Soapy smith

I don’t always remember names but I remembered this one:  Soapy Smith. About a year ago, I read borrowed a copy of The Klondike Quest by Pierre Berton. The book belongs to my mother in law and carries great sentimental value as it was a gift from her sister who moved to the Yukon several years ago.

I read a phrase discretely tucked away in a caption on page 36, “… Jefferson Randolph ‘Soapy’ Smith, the confidence man who became Skagway’s dictator.” A brief sentence followed stating that Smith died in a gun fight. This scant information conjured wild west images of shoot outs and gunslingers. Confidence man, I soon learned, is another term for con artist.

Last summer, I crossed paths with Soapy again in Charles Wilkins’ Wild Ride: A History of the North West Mounted Police 1873-1904.  On the same page as the above a photo (featuring a group of his gang members), there was a second photo of a sign posted by a vigilance committee. They were sworn to ridding Skagway, Alaska, of criminals, namely Soapy Smith’s gang.

“Warning! A word to the wise should be sufficient! All Confidence, Bunco and Sure-thing Men, and, all other objectionable characters are notified to leave Skaguay and White Pass Road Immediately. And to remain away. Failure to do so will be followed by prompt action. March 8, 1898.”

The men and women of the 1890’s who sought their fortunes in the Klondike endured horrendous conditions in order to do so. Upon arriving in Skagway, they were understandably anxious to assure family back home safe conclusion to their journey. They were greeted into Smith’s telegraph shop where they’d pay a substantial fee to send a telegram. There was one hitch. Legitimate telegraph lines didn’t exist in Skagway until 1901. The telegraph wires used by Smith’s operator passed through the wall of the office but were not connected to anything outside the building. The newcomers were fleeced.

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Soapy Smith’s Parlour was often referred to as “the real city hall” of Skagway (Photo credit: Wikipedia)

Smith owned an assortment of businesses that specialized in cheating patrons.  His gang members often dressed as clergy or newspaper men to greet newcomers to Skagway. They would gain a person’s confidence, then direct them to a prearranged location where a second thug would lie in wait. After robbing the victim, the criminals would invite the victim to join the gang.  If the victim declined the offer, Soapy would appear, dressed as preacher, and give him enough money to return home.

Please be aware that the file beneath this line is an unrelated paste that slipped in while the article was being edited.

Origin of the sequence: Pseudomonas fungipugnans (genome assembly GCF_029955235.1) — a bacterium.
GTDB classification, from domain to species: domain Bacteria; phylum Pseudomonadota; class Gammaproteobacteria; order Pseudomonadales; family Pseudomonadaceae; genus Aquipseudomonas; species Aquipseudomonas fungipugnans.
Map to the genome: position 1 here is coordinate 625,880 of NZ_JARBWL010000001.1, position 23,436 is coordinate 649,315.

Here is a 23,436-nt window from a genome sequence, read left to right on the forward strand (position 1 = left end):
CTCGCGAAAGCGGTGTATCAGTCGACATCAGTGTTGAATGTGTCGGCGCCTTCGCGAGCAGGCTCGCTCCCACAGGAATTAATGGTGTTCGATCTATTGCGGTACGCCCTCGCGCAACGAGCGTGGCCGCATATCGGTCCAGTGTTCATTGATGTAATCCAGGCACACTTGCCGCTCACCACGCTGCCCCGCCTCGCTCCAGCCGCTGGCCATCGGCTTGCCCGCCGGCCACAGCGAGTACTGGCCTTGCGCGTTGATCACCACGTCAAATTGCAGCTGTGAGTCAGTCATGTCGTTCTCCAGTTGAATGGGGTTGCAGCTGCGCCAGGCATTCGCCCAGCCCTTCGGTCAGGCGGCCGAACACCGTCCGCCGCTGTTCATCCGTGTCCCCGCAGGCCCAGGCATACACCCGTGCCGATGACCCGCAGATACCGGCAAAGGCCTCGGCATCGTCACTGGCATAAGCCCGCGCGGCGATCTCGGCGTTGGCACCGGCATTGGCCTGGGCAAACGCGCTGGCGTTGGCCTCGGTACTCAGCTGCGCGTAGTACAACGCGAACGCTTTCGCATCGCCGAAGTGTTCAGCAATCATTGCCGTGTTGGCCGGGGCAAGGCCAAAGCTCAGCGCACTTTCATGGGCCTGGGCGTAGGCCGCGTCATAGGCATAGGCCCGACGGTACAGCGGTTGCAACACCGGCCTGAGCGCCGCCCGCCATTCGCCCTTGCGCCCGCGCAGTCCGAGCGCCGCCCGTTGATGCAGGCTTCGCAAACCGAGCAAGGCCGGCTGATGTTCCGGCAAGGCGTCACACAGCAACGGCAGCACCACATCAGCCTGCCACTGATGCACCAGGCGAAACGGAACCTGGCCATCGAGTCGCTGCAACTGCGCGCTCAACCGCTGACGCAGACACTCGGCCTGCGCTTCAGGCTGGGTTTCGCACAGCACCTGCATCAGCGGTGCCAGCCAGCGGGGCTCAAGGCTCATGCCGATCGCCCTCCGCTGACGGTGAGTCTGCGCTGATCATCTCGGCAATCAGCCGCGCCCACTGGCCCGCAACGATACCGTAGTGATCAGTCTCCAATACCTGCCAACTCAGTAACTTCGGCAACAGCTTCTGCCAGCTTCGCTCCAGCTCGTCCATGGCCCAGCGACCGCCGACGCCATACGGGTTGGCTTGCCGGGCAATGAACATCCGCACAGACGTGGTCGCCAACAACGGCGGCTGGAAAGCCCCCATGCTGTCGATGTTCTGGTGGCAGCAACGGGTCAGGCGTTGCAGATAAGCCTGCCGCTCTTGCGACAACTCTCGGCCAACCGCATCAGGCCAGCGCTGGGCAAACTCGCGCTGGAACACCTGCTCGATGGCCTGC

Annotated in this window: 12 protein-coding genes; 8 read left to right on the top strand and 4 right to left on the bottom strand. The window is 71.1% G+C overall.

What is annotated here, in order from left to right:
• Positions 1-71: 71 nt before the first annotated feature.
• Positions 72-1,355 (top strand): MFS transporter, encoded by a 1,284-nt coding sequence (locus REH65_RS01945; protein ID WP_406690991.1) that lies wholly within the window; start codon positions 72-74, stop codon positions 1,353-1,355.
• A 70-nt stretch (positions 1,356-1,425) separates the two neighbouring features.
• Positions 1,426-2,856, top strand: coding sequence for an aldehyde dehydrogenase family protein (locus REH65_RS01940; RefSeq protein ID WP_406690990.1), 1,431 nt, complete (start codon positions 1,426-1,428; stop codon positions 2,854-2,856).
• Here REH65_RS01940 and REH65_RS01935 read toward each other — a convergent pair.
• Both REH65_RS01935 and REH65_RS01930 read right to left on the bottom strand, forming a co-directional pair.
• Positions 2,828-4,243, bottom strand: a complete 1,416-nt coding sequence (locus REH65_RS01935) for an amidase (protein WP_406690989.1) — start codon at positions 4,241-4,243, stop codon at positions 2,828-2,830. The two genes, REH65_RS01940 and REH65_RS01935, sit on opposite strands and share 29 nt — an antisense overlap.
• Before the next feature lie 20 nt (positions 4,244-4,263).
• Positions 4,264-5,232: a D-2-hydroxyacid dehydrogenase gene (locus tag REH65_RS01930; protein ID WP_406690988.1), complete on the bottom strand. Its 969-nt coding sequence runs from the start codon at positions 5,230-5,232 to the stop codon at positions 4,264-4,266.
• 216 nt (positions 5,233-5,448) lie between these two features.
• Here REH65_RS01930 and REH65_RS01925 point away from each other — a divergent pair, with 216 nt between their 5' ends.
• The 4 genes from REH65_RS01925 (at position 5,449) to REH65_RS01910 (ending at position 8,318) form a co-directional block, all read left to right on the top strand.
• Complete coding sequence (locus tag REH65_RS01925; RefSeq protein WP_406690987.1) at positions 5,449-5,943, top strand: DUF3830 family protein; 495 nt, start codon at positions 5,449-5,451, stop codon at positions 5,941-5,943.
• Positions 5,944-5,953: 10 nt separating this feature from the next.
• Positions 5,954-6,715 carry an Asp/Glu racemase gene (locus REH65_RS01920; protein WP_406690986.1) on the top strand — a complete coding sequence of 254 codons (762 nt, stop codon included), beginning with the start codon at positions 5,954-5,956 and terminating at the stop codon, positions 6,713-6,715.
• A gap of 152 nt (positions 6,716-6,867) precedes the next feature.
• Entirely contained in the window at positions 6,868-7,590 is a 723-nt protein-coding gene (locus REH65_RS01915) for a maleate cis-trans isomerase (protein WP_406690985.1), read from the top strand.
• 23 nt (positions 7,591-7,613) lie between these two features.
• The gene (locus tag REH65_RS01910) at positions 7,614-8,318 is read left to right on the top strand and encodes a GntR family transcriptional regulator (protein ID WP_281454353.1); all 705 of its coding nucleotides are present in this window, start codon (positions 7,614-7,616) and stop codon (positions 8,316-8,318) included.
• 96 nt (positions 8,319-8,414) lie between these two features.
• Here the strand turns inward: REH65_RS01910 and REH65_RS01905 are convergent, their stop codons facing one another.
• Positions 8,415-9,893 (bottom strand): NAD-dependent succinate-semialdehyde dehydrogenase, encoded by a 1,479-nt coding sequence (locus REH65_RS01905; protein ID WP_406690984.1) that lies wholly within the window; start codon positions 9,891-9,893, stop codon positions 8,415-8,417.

Soapy’s followers numbered 150. The men shared a common lack of conscience and a pension for violence. In addition to operating in his establishments, they also turned their trade in saloons and brothels owned by others. They befriended patrons, invited them to play poker, then proceeded to cheat them out of their gold. Business owners turned a blind eye to illegal activities and accepted a cut of the profits. Some businesses paid protection money to the scoundrels as well.

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The Wild Ride tells the reader that Smith procured the allegiance of the US Marshall by doubling the salary paid to him by the Skagway authorities. In her book, Gold Diggers, Charlotte Gray goes on to explain that the marshal also enjoyed a portion of Smith’s ill gotten gains.

Live by the sword, die by the sword.  Soapy Smith met a violent end on July 7, 1898, when he and his men victimized the wrong miner. They cheated the man out of a sack of gold dust valued at around $2 800. When the miner challenged Soapy and his crew, they snatched the gold and fled. The vigilance group demanded the immediate return on the man’s gold but the thieves refused. The following evening, Soapy Smith and one of his guards died in a gun fight at the waterfront.

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While not an admirable character, Smith certainly is a fascinating one. He was born to a wealthy and highly educated southern family. His father was a lawyer and his grandfather, a plantation owner. The family fell to financial ruin after the civil war. Smith operated in Texas, Colorado and finally, Alaska. The path that lead him to this life interests me.  I’ve but scratched the surface here and will certainly return to the topic of Soapy Smith. He sparks my imaginings and will most certainly become the foundation of a future character.

Photo credits: Library Archives of Canada (unless otherwise indicated)

How did he earn the nickname “Soapy”?

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